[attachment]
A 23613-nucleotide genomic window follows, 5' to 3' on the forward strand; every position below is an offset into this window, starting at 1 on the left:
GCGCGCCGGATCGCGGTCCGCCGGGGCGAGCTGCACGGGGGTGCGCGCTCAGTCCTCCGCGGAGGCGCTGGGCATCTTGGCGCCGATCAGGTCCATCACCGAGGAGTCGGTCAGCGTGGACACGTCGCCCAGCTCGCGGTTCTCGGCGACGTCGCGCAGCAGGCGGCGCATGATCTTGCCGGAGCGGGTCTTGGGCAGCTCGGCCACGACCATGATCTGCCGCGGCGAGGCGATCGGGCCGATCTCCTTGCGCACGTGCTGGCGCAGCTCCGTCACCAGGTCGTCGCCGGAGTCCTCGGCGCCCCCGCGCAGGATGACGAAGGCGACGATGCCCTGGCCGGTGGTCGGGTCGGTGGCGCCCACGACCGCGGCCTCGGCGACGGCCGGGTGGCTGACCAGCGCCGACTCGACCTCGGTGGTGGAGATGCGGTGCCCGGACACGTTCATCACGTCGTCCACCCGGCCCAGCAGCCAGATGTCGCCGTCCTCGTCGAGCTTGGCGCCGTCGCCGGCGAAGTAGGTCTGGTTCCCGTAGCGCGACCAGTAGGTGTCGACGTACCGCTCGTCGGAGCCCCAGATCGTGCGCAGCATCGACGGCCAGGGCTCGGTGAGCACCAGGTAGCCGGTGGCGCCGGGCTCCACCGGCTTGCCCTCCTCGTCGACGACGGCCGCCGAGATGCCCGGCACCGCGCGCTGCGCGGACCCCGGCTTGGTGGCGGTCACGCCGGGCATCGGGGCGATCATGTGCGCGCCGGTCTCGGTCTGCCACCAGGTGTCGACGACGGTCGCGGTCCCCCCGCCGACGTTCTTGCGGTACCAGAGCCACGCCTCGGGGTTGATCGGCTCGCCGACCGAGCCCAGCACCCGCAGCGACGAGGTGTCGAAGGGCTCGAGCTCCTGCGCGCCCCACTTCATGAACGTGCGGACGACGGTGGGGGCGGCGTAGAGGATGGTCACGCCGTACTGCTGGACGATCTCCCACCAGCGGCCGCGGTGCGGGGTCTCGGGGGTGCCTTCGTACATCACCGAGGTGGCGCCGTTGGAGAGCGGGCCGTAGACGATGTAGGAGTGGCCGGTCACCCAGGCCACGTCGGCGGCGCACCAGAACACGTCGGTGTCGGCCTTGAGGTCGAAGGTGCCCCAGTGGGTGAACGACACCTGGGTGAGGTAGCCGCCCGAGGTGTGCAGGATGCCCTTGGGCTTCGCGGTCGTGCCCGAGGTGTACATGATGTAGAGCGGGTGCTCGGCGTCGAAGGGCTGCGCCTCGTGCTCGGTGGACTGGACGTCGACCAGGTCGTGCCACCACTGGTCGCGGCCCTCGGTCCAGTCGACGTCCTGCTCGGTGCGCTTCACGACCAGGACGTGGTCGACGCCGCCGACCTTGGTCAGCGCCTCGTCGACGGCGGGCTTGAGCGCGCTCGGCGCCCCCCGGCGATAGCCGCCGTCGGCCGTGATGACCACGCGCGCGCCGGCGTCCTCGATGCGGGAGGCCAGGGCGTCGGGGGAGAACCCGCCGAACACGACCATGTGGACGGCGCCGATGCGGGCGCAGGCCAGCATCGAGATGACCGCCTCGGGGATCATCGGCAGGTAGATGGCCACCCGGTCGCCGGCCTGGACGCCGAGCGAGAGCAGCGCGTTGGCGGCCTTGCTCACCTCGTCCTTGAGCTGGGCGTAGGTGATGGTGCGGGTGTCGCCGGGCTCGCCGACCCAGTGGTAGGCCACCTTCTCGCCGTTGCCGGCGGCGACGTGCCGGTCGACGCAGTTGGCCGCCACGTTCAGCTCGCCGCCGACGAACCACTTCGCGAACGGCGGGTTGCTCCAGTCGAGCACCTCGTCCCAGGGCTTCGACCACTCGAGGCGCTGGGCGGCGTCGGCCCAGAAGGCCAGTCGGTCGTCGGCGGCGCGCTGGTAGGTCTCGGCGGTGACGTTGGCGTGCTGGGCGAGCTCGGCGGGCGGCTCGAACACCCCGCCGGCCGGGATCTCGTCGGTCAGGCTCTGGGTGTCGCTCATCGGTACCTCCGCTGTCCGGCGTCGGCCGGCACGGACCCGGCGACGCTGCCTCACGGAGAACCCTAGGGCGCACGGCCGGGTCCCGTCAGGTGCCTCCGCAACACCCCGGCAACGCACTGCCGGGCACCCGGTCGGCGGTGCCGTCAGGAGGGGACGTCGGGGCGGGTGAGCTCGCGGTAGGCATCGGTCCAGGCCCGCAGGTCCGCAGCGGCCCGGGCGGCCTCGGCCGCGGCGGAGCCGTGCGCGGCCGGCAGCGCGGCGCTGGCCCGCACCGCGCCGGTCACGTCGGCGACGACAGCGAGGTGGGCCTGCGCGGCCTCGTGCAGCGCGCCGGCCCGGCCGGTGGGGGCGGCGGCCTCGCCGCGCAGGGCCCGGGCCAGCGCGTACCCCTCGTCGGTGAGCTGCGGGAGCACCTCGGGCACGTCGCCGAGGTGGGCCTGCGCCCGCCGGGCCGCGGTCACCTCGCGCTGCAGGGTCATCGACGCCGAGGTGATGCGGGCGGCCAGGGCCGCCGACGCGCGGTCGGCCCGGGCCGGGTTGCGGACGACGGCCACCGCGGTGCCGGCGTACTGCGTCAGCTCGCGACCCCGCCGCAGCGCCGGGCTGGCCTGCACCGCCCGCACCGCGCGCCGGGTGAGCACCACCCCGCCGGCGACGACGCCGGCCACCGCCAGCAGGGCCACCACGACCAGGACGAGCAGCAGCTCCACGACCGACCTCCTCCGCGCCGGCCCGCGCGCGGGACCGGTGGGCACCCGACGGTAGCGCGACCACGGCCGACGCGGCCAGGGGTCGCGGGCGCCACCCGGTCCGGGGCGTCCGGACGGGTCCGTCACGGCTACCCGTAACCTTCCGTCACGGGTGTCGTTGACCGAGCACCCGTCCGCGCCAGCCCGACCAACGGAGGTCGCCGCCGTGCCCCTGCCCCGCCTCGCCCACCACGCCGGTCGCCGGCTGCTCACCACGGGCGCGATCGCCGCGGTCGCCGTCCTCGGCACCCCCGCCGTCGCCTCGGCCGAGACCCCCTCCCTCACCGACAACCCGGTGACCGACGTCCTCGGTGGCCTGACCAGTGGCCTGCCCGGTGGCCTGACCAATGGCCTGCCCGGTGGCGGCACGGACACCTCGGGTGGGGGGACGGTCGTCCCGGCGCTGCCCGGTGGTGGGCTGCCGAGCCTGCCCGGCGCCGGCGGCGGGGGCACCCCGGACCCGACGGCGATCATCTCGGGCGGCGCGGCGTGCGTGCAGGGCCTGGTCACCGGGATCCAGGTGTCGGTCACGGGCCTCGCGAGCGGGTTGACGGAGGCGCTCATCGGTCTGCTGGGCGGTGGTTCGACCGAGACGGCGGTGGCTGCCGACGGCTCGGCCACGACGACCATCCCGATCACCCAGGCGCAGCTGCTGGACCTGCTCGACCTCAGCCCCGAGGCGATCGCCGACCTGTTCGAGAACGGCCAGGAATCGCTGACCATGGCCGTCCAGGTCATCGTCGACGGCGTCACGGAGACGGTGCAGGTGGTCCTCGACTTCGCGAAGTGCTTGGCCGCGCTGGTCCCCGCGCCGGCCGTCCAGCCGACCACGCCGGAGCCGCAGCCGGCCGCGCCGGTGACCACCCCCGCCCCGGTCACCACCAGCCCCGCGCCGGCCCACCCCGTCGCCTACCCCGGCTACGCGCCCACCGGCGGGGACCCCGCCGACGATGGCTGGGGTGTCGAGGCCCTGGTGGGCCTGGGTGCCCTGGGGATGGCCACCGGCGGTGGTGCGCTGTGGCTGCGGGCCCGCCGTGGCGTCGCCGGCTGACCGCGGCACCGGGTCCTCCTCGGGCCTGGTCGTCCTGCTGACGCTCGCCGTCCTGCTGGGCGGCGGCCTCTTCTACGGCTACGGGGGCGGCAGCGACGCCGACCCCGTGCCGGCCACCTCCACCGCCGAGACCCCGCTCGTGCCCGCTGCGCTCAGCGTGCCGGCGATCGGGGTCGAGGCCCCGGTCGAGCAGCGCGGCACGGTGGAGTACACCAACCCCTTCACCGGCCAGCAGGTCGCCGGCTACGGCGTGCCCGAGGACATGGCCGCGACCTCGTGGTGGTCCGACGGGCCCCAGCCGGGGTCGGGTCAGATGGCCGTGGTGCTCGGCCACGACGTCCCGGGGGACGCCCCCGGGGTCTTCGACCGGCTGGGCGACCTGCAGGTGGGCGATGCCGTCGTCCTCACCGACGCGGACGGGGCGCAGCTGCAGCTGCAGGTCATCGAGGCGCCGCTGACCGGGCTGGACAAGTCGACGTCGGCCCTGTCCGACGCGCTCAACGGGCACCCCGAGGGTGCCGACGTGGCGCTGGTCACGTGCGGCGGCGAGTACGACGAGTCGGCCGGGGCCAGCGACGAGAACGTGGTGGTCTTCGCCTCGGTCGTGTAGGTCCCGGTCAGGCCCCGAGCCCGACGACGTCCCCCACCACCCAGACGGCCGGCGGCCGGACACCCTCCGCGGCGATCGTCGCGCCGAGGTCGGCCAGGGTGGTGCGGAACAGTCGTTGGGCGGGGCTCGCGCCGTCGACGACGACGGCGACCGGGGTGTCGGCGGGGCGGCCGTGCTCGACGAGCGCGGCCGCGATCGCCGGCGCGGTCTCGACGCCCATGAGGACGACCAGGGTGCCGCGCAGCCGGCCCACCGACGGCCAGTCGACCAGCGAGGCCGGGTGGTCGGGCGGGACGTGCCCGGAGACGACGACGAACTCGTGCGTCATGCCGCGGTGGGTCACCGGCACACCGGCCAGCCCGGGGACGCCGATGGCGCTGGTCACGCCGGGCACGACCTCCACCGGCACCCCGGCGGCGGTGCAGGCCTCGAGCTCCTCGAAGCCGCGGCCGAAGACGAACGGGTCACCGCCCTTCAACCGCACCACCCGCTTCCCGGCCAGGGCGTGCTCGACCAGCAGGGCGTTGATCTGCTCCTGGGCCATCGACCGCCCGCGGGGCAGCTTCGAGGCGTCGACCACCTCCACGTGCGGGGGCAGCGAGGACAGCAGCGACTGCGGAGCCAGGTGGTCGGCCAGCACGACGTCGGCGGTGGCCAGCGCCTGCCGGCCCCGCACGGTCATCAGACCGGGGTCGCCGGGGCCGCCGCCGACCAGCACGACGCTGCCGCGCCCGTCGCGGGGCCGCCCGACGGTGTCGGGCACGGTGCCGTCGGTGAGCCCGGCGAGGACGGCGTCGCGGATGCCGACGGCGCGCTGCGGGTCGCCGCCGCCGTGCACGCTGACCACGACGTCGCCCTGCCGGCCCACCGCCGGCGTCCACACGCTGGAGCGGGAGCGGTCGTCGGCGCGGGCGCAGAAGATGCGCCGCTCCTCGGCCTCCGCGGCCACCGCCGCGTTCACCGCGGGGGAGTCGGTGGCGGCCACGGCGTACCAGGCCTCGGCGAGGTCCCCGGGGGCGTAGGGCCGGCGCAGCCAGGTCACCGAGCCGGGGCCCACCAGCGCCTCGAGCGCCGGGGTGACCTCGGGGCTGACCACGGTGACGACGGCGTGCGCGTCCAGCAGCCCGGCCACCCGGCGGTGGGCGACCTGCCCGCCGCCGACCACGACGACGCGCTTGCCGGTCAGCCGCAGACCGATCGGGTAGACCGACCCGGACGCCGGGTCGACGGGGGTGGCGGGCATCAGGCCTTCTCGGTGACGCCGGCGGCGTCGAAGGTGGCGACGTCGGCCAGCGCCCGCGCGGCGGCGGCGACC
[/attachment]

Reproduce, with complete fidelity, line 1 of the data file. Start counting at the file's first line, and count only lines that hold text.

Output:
A 23613-nucleotide genomic window follows, 5' to 3' on the forward strand; every position below is an offset into this window, starting at 1 on the left: